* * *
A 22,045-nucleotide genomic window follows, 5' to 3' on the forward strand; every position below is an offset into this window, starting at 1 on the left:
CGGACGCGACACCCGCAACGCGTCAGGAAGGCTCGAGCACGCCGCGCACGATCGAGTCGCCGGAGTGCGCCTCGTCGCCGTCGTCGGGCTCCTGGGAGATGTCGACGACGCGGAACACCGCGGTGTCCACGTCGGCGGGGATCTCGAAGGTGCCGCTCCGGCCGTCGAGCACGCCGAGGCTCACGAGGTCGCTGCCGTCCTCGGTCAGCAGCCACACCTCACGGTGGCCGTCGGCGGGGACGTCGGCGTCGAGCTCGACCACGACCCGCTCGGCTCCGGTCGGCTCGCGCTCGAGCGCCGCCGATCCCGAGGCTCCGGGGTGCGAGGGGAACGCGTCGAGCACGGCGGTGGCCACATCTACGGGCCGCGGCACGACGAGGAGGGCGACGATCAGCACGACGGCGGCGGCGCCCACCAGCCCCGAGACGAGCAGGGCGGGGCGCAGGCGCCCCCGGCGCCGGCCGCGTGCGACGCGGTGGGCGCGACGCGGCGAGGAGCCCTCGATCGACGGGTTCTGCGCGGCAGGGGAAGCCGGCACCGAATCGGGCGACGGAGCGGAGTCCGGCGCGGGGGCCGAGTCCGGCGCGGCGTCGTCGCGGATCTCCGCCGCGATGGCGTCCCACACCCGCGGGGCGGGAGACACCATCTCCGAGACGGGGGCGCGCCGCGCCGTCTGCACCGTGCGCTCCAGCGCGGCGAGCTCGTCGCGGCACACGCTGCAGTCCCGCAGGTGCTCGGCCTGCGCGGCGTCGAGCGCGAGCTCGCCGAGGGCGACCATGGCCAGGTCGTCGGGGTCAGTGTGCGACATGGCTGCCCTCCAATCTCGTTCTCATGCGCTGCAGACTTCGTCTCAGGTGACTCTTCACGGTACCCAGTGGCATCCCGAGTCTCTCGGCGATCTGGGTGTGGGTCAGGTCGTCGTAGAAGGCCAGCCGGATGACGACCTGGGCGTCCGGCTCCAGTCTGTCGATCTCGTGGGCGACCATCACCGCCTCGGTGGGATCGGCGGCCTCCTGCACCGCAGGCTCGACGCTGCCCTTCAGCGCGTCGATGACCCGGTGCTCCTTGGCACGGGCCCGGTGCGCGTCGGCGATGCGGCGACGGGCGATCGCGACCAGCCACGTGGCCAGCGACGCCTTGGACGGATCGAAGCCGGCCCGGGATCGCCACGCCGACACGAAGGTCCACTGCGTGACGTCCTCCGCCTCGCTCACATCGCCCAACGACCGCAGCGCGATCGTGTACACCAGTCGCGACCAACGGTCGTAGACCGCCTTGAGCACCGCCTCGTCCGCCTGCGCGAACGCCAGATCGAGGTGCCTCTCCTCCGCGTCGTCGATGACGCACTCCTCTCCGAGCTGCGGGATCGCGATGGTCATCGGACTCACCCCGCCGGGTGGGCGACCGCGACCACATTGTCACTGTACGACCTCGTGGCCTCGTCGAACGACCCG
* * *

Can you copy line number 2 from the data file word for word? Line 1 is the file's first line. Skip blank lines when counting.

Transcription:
CGGACGCGACACCCGCAACGCGTCAGGAAGGCTCGAGCACGCCGCGCACGATCGAGTCGCCGGAGTGCGCCTCGTCGCCGTCGTCGGGCTCCTGGGAGATGTCGACGACGCGGAACACCGCGGTGTCCACGTCGGCGGGGATCTCGAAGGTGCCGCTCCGGCCGTCGAGCACGCCGAGGCTCACGAGGTCGCTGCCGTCCTCGGTCAGCAGCCACACCTCACGGTGGCCGTCGGCGGGGACGTCGGCGTCGAGCTCGACCACGACCCGCTCGGCTCCGGTCGGCTCGCGCTCGAGCGCCGCCGATCCCGAGGCTCCGGGGTGCGAGGGGAACGCGTCGAGCACGGCGGTGGCCACATCTACGGGCCGCGGCACGACGAGGAGGGCGACGATCAGCACGACGGCGGCGGCGCCCACCAGCCCCGAGACGAGCAGGGCGGGGCGCAGGCGCCCCCGGCGCCGGCCGCGTGCGACGCGGTGGGCGCGACGCGGCGAGGAGCCCTCGATCGACGGGTTCTGCGCGGCAGGGGAAGCCGGCACCGAATCGGGCGACGGAGCGGAGTCCGGCGCGGGGGCCGAGTCCGGCGCGGCGTCGTCGCGGATCTCCGCCGCGATGGCGTCCCACACCCGCGGGGCGGGAGACACCATCTCCGAGACGGGGGCGCGCCGCGCCGTCTGCACCGTGCGCTCCAGCGCGGCGAGCTCGTCGCGGCACACGCTGCAGTCCCGCAGGTGCTCGGCCTGCGCGGCGTCGAGCGCGAGCTCGCCGAGGGCGACCATGGCCAGGTCGTCGGGGTCAGTGTGCGACATGGCTGCCCTCCAATCTCGTTCTCATGCGCTGCAGACTTCGTCTCAGGTGACTCTTCACGGTACCCAGTGGCATCCCGAGTCTCTCGGCGATCTGGGTGTGGGTCAGGTCGTCGTAGAAGGCCAGCCGGATGACGACCTGGGCGTCCGGCTCCAGTCTGTCGATCTCGTGGGCGACCATCACCGCCTCGGTGGGATCGGCGGCCTCCTGCACCGCAGGCTCGACGCTGCCCTTCAGCGCGTCGATGACCCGGTGCTCCTTGGCACGGGCCCGGTGCGCGTCGGCGATGCGGCGACGGGCGATCGCGACCAGCCACGTGGCCAGCGACGCCTTGGACGGATCGAAGCCGGCCCGGGATCGCCACGCCGACACGAAGGTCCACTGCGTGACGTCCTCCGCCTCGCTCACATCGCCCAACGACCGCAGCGCGATCGTGTACACCAGTCGCGACCAACGGTCGTAGACCGCCTTGAGCACCGCCTCGTCCGCCTGCGCGAACGCCAGATCGAGGTGCCTCTCCTCCGCGTCGTCGATGACGCACTCCTCTCCGAGCTGCGGGATCGCGATGGTCATCGGACTCACCCCGCCGGGTGGGCGACCGCGACCACATTGTCACTGTACGACCTCGTGGCCTCGTCGAACGACCCG